How to Write Off Attorney Fees on the 1099
- 1). Find out the legal name and taxpayer identification number of the attorney or law firm. Ask for a copy of their IRS Form W-9 or equivalent. Almost all individuals and companies that receive payments for services of $600 or more per year are required to provide this information to the person paying them. If you have made a good-faith effort to obtain this information and failed, you will have to detail your efforts in an affidavit and include the affidavit when you file the 1099-MISC with the IRS.
- 2). Obtain the official 1099-MISC form from the IRS. You can order the forms by calling (800) 829-3676 or order them on the IRS website at IRS.gov. Do not download the form from the Internet because it cannot be read properly by the IRS scanning equipment.
- 3). Put your name or the name of your company in the "Payer's" box. Also include your address and phone number. Put your Employer Identification Number (EIN) in the box labeled "Payer's federal identification number." Use your Social Security number if you do not have an EIN.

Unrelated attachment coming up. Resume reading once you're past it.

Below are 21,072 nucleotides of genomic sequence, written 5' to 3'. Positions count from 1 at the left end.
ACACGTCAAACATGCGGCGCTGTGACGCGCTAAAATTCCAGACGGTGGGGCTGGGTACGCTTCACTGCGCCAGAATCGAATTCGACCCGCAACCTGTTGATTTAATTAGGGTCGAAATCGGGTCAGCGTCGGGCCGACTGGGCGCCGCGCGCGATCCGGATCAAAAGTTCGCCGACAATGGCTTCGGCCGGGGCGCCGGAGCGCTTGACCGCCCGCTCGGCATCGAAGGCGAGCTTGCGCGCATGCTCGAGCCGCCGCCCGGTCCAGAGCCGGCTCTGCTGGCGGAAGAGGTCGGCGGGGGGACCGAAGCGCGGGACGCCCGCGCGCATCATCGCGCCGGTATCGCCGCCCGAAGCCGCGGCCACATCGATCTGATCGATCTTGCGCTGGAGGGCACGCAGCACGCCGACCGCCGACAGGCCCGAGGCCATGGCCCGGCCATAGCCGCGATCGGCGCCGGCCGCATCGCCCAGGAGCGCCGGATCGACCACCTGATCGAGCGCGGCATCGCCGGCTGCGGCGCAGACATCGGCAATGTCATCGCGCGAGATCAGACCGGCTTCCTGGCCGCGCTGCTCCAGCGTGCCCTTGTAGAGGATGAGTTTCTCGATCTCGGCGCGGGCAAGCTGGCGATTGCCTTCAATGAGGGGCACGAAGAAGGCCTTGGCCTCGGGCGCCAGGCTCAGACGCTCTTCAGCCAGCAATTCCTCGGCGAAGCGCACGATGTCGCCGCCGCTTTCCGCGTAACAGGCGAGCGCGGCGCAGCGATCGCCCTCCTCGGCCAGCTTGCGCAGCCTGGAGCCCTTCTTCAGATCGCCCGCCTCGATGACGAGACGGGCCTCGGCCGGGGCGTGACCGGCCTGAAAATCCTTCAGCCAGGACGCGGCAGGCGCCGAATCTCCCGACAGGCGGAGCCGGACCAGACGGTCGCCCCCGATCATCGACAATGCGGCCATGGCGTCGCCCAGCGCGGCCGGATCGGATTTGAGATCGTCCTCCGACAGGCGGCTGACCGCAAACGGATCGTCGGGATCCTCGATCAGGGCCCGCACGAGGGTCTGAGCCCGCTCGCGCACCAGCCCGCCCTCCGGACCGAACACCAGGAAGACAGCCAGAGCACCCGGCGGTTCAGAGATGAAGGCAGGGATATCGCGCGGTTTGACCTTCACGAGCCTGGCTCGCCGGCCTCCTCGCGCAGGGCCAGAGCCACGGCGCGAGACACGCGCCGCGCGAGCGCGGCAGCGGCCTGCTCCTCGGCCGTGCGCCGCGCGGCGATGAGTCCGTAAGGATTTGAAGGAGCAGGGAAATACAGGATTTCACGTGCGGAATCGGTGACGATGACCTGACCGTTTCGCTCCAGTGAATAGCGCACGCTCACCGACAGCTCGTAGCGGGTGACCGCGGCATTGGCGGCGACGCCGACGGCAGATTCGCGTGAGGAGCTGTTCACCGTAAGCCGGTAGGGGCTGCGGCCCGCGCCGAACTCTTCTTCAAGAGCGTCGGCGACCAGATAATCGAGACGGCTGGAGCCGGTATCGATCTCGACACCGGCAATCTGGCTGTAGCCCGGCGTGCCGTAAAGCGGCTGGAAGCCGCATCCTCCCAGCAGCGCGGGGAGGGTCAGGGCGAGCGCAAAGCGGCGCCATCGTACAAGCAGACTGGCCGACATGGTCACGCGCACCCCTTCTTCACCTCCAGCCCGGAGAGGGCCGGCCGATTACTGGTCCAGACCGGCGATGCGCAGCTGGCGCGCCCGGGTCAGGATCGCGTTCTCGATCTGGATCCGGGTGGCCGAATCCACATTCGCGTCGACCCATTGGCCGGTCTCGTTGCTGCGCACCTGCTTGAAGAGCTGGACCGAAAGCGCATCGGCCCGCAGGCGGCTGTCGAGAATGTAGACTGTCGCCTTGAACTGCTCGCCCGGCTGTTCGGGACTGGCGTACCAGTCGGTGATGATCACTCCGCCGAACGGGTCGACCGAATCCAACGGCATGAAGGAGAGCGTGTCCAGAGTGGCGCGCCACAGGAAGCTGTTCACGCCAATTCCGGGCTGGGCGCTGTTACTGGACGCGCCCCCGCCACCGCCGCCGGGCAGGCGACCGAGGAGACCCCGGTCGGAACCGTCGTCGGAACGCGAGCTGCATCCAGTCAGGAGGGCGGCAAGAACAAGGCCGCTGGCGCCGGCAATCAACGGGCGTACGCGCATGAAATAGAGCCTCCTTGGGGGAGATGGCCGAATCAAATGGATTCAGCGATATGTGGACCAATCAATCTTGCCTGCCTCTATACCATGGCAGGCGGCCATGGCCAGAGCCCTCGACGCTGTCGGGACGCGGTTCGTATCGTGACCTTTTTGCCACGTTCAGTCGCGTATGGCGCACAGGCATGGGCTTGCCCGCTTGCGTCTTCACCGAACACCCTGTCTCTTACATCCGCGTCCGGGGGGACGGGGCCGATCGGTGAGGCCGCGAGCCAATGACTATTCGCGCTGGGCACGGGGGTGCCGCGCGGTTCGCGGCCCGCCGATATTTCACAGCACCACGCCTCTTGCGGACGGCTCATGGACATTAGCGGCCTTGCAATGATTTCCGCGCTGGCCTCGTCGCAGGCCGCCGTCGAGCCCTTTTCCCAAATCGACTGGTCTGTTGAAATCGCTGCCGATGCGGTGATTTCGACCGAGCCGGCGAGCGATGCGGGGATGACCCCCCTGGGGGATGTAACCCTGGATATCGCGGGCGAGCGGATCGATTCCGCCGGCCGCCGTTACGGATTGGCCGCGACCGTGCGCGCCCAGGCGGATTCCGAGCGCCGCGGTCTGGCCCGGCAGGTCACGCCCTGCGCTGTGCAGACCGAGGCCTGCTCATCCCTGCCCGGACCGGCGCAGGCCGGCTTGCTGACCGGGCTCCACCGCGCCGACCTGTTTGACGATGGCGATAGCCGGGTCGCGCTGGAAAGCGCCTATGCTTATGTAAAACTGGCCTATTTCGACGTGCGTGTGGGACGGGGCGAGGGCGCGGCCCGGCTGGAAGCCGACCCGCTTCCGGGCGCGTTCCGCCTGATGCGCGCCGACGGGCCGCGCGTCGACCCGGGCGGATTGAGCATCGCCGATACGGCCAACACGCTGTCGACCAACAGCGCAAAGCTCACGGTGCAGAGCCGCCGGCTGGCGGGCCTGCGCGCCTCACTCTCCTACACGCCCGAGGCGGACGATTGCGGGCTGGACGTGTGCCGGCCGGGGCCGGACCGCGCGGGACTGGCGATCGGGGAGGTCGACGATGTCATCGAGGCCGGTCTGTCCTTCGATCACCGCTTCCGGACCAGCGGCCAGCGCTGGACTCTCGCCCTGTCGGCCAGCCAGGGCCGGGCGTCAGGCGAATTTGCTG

- 4). Put the name and address of the lawyer or law firm in the "Recipient's" box. Put their EIN in the "Recipient's identification number" box. If they have no EIN, use the lawyer's Social Security number.
- 5). Enter the amount of the attorney's fees you actually paid that year into the appropriate box. If you paid the attorney for services he provided to you, report the amount in Box 7, "Nonemployee compensation." If you paid money directly to an attorney to settle an action he brought against you for a client, report the amount in Box 14, "Gross proceeds paid to an attorney."
- 6). File the 1099-MISC with the IRS by Jan. 31 of the following year. You also must mail out a copy to the attorney or law firm by the same date.
- 7). Deduct the attorney's fees from your taxable income on the appropriate schedule when you file your income tax return. For example, if the attorney performed work for your business, write off the fees on Schedule C. If the attorney sued your employer for back wages, write off the fees on Schedule A as a job expense.